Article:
It was an open verdict.


Elizabeth Chapman, a charwoman, of No. 1, Rose-lane, Ratcliff, said that about nine or half-past nine o’clock on the night of Tuesday, the 22nd of last month, the prisoner Aldridge, who was manager at the White Swan Tavern, at the corner of White Horse street and Commercial-road, Ratcliff, sent for her and said that a shocking thing had happened since he had seen her last, and that Mary, the cook (meaning the female prisoner) had been delivered of a baby which was dead, and asked her to take some wet clothes, belonging to Mary, out of a pail and a foot-pan, and wash them.

Aldridge also said that he did not want the young men in the house to know anything at all about it.

She took the articles out of a pail and foot-pan. The water was very much discoloured in the pail and foot-pan. She had no doubt the clothes belonged to a lying-in woman.

She was very much excited on hearing what had happened, and could not recollect all that took place.

The prisoner, Mary Ginnew, here said:- “When I was taken into custody I asked Mr. Aldridge to send for Mrs. Chapman and ask her to take away my clothes and wash them.”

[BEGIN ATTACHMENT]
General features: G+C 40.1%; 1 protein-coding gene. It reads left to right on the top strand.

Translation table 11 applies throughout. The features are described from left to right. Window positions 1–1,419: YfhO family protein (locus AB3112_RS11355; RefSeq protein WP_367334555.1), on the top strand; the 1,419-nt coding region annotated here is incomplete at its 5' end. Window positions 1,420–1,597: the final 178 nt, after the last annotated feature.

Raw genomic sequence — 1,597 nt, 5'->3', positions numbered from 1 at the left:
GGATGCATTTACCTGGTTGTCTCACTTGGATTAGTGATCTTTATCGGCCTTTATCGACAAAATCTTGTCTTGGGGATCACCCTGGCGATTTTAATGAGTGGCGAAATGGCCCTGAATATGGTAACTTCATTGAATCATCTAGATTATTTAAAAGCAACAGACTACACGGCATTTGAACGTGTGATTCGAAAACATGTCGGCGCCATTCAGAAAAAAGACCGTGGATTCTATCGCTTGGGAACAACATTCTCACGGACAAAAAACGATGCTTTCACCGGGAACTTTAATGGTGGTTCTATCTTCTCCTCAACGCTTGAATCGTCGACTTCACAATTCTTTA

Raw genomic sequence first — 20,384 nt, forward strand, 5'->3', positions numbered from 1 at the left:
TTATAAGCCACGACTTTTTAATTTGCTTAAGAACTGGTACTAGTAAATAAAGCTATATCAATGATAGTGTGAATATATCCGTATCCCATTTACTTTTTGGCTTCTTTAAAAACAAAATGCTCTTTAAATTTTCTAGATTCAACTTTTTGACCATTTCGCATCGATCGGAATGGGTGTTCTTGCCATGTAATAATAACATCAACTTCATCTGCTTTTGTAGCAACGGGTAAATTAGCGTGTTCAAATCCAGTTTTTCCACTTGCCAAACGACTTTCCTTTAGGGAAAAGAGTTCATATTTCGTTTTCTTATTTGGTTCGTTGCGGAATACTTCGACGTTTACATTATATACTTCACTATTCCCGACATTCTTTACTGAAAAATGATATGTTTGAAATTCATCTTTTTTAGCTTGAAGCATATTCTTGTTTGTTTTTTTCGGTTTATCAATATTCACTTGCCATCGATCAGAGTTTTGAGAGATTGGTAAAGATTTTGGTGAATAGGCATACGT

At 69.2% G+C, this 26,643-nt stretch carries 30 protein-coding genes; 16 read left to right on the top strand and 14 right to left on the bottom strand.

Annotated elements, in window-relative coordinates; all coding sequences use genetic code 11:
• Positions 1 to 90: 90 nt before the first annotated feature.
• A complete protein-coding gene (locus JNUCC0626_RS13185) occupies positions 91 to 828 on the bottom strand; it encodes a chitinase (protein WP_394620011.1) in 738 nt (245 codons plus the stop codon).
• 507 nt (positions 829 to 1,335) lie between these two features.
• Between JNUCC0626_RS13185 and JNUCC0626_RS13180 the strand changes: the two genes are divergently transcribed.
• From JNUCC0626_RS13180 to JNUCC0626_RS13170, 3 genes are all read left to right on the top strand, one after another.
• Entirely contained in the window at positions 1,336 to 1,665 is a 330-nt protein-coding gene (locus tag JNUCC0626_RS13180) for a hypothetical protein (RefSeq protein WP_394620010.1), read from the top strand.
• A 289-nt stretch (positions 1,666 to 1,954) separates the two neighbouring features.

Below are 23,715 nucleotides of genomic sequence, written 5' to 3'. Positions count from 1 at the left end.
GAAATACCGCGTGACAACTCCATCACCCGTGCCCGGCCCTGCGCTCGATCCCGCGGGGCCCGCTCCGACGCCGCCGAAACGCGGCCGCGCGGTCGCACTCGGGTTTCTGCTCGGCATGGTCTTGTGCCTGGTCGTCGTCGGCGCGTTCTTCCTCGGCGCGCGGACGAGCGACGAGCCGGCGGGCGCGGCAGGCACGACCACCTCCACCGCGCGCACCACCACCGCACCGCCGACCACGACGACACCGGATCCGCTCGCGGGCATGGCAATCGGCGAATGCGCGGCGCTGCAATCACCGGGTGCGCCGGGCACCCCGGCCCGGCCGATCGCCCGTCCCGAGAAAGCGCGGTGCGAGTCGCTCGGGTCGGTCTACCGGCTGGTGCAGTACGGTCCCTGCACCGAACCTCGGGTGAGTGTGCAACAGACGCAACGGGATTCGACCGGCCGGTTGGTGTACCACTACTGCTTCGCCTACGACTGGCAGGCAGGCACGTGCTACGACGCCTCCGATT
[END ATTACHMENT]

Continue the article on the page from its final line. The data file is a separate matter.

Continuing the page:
Michael Hatton, an Irish labourer, of 19, White Bear-court, Whitechapel, said that on Sunday, the 20th of August, the female prisoner brought a parcel wrapped up in paper to his house, and asked him to put it in box.

He did so.

The prisoner said that she had been delivered of a child.

He cut the string of the parcel and opened it, and, to his great surprise, he found it to contain a dead infant. He then sent for doctor. He was regularly upset at this discovery.

The female prisoner again interposed and said:- “I sent for a doctor, who said his fee was 1l. I gave him the money, and I sent for an undertaker, who measured the body and procured a coffin for it, and he charged me thirty shillings. The doctor said that he would give me a certificate.”